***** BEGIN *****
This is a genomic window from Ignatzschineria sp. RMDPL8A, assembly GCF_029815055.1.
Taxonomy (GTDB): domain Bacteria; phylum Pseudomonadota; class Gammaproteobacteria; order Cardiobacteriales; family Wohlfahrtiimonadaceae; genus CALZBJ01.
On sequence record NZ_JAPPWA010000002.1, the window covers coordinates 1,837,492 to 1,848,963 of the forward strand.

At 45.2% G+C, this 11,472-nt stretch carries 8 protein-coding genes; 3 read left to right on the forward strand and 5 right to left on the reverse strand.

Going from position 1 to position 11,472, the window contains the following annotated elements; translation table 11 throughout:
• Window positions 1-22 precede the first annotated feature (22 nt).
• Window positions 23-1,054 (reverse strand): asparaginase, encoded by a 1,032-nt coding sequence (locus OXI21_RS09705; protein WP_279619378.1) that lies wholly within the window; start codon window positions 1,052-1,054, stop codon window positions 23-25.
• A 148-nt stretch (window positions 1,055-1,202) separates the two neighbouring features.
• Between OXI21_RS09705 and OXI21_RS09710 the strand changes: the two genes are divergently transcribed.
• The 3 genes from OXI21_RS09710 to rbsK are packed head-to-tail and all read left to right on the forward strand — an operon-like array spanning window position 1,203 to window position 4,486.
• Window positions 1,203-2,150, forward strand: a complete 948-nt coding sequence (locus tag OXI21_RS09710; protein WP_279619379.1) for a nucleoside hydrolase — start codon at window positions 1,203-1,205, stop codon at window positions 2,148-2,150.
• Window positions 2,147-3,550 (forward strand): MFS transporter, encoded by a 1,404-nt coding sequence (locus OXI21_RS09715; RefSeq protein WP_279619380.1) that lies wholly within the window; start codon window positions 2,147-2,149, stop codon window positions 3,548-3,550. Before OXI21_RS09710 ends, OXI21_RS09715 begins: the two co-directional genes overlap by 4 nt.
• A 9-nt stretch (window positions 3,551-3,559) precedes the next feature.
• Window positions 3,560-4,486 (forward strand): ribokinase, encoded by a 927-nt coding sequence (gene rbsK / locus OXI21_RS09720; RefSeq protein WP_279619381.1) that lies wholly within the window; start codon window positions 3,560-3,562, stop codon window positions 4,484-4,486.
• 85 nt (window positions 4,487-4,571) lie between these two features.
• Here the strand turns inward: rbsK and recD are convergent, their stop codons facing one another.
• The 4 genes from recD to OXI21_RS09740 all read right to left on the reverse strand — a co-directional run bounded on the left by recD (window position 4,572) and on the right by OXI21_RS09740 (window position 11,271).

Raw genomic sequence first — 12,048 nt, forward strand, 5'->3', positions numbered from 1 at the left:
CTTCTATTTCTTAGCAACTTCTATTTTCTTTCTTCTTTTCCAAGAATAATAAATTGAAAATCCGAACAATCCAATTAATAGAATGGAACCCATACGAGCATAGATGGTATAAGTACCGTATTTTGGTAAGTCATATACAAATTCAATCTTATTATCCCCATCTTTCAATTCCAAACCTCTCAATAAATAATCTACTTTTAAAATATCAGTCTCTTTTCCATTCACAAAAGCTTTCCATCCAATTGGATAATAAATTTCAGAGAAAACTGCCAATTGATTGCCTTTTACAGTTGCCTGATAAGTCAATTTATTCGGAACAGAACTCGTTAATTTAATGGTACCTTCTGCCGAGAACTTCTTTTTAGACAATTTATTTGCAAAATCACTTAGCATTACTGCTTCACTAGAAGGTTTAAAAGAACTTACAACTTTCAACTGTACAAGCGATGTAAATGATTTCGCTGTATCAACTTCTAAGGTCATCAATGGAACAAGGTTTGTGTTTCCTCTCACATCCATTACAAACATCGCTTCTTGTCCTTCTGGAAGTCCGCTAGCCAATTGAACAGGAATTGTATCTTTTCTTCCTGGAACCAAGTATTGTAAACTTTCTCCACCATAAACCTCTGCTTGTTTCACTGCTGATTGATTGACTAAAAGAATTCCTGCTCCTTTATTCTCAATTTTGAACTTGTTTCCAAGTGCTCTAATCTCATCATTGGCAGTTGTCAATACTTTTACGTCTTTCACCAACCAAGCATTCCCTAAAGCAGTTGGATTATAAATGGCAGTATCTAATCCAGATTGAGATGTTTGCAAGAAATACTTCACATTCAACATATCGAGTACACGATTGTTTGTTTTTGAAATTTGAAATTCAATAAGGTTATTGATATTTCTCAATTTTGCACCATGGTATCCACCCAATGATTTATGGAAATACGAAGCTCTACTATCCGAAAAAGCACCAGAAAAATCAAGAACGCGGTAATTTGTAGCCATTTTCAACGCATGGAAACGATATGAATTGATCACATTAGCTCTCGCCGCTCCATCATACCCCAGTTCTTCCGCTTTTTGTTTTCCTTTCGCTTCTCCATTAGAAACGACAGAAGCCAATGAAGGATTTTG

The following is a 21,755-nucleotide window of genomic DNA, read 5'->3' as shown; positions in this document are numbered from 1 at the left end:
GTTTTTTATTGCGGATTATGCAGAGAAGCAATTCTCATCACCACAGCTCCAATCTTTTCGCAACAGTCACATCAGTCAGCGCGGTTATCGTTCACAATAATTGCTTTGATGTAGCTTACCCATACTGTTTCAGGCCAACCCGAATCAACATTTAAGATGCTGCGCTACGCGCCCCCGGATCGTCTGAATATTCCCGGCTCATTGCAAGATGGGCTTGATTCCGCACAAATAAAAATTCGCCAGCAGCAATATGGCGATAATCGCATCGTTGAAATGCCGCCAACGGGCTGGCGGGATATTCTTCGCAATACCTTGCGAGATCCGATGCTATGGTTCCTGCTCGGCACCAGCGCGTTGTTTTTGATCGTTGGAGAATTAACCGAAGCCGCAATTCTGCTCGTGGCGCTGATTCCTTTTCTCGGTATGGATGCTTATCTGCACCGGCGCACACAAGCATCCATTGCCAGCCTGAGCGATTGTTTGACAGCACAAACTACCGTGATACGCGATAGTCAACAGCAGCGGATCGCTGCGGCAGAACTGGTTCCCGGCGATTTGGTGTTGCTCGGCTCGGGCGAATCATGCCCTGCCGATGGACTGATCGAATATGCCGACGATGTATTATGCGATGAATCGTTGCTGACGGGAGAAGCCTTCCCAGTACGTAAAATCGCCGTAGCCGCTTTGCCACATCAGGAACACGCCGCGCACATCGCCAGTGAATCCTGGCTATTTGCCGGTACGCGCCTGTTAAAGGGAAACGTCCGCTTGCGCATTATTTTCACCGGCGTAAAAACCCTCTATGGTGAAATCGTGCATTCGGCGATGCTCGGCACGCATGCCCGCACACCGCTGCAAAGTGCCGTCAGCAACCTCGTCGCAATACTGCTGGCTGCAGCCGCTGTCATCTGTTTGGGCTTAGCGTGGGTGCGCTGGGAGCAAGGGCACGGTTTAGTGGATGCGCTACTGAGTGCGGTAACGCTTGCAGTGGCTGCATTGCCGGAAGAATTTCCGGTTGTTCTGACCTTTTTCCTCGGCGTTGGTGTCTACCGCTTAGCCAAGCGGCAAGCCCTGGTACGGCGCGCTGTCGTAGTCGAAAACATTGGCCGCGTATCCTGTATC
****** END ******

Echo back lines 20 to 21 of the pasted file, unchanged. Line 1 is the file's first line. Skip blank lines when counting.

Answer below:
The following is a 21,755-nucleotide window of genomic DNA, read 5'->3' as shown; positions in this document are numbered from 1 at the left end:
GTTTTTTATTGCGGATTATGCAGAGAAGCAATTCTCATCACCACAGCTCCAATCTTTTCGCAACAGTCACATCAGTCAGCGCGGTTATCGTTCACAATAATTGCTTTGATGTAGCTTACCCATACTGTTTCAGGCCAACCCGAATCAACATTTAAGATGCTGCGCTACGCGCCCCCGGATCGTCTGAATATTCCCGGCTCATTGCAAGATGGGCTTGATTCCGCACAAATAAAAATTCGCCAGCAGCAATATGGCGATAATCGCATCGTTGAAATGCCGCCAACGGGCTGGCGGGATATTCTTCGCAATACCTTGCGAGATCCGATGCTATGGTTCCTGCTCGGCACCAGCGCGTTGTTTTTGATCGTTGGAGAATTAACCGAAGCCGCAATTCTGCTCGTGGCGCTGATTCCTTTTCTCGGTATGGATGCTTATCTGCACCGGCGCACACAAGCATCCATTGCCAGCCTGAGCGATTGTTTGACAGCACAAACTACCGTGATACGCGATAGTCAACAGCAGCGGATCGCTGCGGCAGAACTGGTTCCCGGCGATTTGGTGTTGCTCGGCTCGGGCGAATCATGCCCTGCCGATGGACTGATCGAATATGCCGACGATGTATTATGCGATGAATCGTTGCTGACGGGAGAAGCCTTCCCAGTACGTAAAATCGCCGTAGCCGCTTTGCCACATCAGGAACACGCCGCGCACATCGCCAGTGAATCCTGGCTATTTGCCGGTACGCGCCTGTTAAAGGGAAACGTCCGCTTGCGCATTATTTTCACCGGCGTAAAAACCCTCTATGGTGAAATCGTGCATTCGGCGATGCTCGGCACGCATGCCCGCACACCGCTGCAAAGTGCCGTCAGCAACCTCGTCGCAATACTGCTGGCTGCAGCCGCTGTCATCTGTTTGGGCTTAGCGTGGGTGCGCTGGGAGCAAGGGCACGGTTTAGTGGATGCGCTACTGAGTGCGGTAACGCTTGCAGTGGCTGCATTGCCGGAAGAATTTCCGGTTGTTCTGACCTTTTTCCTCGGCGTTGGTGTCTACCGCTTAGCCAAGCGGCAAGCCCTGGTACGGCGCGCTGTCGTAGTCGAAAACATTGGCCGCGTATCCTGTATC